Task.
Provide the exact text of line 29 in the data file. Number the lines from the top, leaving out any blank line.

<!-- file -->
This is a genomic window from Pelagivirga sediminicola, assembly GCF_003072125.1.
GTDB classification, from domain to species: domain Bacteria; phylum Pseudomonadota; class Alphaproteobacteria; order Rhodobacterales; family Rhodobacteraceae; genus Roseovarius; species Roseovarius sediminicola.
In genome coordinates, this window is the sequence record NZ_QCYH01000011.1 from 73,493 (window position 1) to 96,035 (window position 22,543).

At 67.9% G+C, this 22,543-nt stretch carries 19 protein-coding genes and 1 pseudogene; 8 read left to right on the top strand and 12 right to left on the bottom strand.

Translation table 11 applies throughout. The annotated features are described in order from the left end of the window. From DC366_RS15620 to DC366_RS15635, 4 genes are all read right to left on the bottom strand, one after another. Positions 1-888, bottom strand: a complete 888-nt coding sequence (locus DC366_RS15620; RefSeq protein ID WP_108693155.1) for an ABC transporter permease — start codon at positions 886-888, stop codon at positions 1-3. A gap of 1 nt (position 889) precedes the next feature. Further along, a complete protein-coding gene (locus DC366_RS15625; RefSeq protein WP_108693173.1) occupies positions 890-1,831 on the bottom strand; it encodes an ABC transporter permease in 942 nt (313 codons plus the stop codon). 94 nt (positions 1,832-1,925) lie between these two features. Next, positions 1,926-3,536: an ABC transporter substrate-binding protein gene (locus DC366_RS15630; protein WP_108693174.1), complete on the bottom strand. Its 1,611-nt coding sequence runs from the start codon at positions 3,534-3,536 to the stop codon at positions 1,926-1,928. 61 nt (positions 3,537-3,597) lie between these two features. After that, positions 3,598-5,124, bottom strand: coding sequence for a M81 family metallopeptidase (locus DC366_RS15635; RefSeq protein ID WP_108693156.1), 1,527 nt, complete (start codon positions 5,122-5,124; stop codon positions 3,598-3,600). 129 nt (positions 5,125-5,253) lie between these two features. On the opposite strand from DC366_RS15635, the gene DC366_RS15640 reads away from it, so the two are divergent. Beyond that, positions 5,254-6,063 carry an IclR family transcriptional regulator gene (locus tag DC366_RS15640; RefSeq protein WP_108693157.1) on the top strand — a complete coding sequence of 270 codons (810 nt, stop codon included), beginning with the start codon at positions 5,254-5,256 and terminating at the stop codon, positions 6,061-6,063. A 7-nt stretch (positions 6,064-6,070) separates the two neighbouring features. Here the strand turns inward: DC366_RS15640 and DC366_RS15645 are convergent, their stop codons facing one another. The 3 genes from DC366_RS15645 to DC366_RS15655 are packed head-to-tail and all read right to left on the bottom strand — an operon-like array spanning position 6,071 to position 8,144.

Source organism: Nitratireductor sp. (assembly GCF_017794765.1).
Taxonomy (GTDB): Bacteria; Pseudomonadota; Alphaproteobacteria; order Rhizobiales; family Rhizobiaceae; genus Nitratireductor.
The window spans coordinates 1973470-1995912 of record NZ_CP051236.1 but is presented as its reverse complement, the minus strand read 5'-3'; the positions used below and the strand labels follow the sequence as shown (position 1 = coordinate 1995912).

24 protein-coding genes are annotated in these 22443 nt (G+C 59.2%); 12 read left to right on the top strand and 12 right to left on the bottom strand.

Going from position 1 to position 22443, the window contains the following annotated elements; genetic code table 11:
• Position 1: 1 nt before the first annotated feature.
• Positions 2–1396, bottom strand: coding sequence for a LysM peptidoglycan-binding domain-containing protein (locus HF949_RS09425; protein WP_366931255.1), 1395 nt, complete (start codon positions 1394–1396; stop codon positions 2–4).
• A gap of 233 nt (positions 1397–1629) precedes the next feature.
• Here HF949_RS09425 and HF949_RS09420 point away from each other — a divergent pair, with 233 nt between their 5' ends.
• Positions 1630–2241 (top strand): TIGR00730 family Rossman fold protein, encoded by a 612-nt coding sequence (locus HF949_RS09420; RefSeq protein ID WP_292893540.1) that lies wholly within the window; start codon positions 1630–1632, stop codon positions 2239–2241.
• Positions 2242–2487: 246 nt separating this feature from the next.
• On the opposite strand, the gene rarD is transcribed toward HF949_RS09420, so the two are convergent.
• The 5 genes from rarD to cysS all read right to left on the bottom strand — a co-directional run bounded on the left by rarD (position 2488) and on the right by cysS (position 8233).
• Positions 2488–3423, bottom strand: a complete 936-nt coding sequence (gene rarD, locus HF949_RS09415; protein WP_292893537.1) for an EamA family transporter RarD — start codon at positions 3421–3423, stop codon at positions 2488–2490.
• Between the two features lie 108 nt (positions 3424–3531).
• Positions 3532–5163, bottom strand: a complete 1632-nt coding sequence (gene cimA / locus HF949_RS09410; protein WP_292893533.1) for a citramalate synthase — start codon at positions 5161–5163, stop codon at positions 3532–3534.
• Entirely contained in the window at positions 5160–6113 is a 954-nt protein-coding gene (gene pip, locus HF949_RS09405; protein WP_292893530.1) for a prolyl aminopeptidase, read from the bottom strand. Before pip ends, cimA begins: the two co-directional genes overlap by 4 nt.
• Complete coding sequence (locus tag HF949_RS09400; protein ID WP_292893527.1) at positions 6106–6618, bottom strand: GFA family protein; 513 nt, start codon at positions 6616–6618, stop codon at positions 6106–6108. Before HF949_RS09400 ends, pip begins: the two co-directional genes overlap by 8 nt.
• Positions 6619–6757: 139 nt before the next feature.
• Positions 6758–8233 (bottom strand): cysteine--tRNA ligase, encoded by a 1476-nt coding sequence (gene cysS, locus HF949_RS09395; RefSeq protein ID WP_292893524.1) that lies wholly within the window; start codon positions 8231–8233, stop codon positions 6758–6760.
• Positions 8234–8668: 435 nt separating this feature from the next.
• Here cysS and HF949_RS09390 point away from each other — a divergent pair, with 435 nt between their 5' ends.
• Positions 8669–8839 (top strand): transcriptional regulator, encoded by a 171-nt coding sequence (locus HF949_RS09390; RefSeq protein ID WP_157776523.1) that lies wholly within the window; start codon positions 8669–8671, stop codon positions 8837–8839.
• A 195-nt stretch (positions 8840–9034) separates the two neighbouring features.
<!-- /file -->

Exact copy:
• A 195-nt stretch (positions 8840–9034) separates the two neighbouring features.